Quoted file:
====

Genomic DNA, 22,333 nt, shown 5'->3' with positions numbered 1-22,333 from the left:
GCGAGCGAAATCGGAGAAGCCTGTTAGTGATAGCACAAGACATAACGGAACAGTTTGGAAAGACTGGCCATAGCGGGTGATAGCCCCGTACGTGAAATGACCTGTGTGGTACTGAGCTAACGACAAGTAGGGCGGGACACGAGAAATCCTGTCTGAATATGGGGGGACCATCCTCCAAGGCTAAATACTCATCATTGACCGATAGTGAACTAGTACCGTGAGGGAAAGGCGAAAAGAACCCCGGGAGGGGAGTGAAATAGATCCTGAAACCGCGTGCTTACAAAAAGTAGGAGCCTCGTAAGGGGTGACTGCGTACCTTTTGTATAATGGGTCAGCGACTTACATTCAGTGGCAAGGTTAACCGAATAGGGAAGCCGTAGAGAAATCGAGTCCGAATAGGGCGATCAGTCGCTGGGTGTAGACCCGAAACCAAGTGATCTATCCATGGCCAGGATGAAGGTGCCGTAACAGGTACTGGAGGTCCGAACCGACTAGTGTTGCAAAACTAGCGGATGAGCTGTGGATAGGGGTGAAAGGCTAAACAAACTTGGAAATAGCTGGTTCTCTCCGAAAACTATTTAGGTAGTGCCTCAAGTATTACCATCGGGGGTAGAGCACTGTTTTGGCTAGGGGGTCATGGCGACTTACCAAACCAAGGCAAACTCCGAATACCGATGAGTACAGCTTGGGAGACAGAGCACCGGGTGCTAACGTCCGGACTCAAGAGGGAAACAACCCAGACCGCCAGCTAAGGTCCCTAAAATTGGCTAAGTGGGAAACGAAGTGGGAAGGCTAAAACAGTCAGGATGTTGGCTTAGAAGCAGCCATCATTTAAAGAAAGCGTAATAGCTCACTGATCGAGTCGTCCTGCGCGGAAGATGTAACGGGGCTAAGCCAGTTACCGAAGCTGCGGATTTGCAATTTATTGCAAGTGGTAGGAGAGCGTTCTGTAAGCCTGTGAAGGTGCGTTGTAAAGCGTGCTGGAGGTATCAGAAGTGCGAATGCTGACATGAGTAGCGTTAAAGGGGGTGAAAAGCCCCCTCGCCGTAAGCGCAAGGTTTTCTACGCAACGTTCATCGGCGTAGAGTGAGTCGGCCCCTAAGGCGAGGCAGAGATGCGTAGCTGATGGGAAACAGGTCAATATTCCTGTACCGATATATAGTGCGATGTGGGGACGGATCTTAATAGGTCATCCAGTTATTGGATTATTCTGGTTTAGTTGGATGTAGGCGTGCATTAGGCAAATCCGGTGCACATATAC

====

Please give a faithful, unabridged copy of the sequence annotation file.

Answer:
Genomic DNA, 22,333 nt, shown 5'->3' with positions numbered 1-22,333 from the left:
GCGAGCGAAATCGGAGAAGCCTGTTAGTGATAGCACAAGACATAACGGAACAGTTTGGAAAGACTGGCCATAGCGGGTGATAGCCCCGTACGTGAAATGACCTGTGTGGTACTGAGCTAACGACAAGTAGGGCGGGACACGAGAAATCCTGTCTGAATATGGGGGGACCATCCTCCAAGGCTAAATACTCATCATTGACCGATAGTGAACTAGTACCGTGAGGGAAAGGCGAAAAGAACCCCGGGAGGGGAGTGAAATAGATCCTGAAACCGCGTGCTTACAAAAAGTAGGAGCCTCGTAAGGGGTGACTGCGTACCTTTTGTATAATGGGTCAGCGACTTACATTCAGTGGCAAGGTTAACCGAATAGGGAAGCCGTAGAGAAATCGAGTCCGAATAGGGCGATCAGTCGCTGGGTGTAGACCCGAAACCAAGTGATCTATCCATGGCCAGGATGAAGGTGCCGTAACAGGTACTGGAGGTCCGAACCGACTAGTGTTGCAAAACTAGCGGATGAGCTGTGGATAGGGGTGAAAGGCTAAACAAACTTGGAAATAGCTGGTTCTCTCCGAAAACTATTTAGGTAGTGCCTCAAGTATTACCATCGGGGGTAGAGCACTGTTTTGGCTAGGGGGTCATGGCGACTTACCAAACCAAGGCAAACTCCGAATACCGATGAGTACAGCTTGGGAGACAGAGCACCGGGTGCTAACGTCCGGACTCAAGAGGGAAACAACCCAGACCGCCAGCTAAGGTCCCTAAAATTGGCTAAGTGGGAAACGAAGTGGGAAGGCTAAAACAGTCAGGATGTTGGCTTAGAAGCAGCCATCATTTAAAGAAAGCGTAATAGCTCACTGATCGAGTCGTCCTGCGCGGAAGATGTAACGGGGCTAAGCCAGTTACCGAAGCTGCGGATTTGCAATTTATTGCAAGTGGTAGGAGAGCGTTCTGTAAGCCTGTGAAGGTGCGTTGTAAAGCGTGCTGGAGGTATCAGAAGTGCGAATGCTGACATGAGTAGCGTTAAAGGGGGTGAAAAGCCCCCTCGCCGTAAGCGCAAGGTTTTCTACGCAACGTTCATCGGCGTAGAGTGAGTCGGCCCCTAAGGCGAGGCAGAGATGCGTAGCTGATGGGAAACAGGTCAATATTCCTGTACCGATATATAGTGCGATGTGGGGACGGATCTTAATAGGTCATCCAGTTATTGGATTATTCTGGTTTAGTTGGATGTAGGCGTGCATTAGGCAAATCCGGTGCACATATAC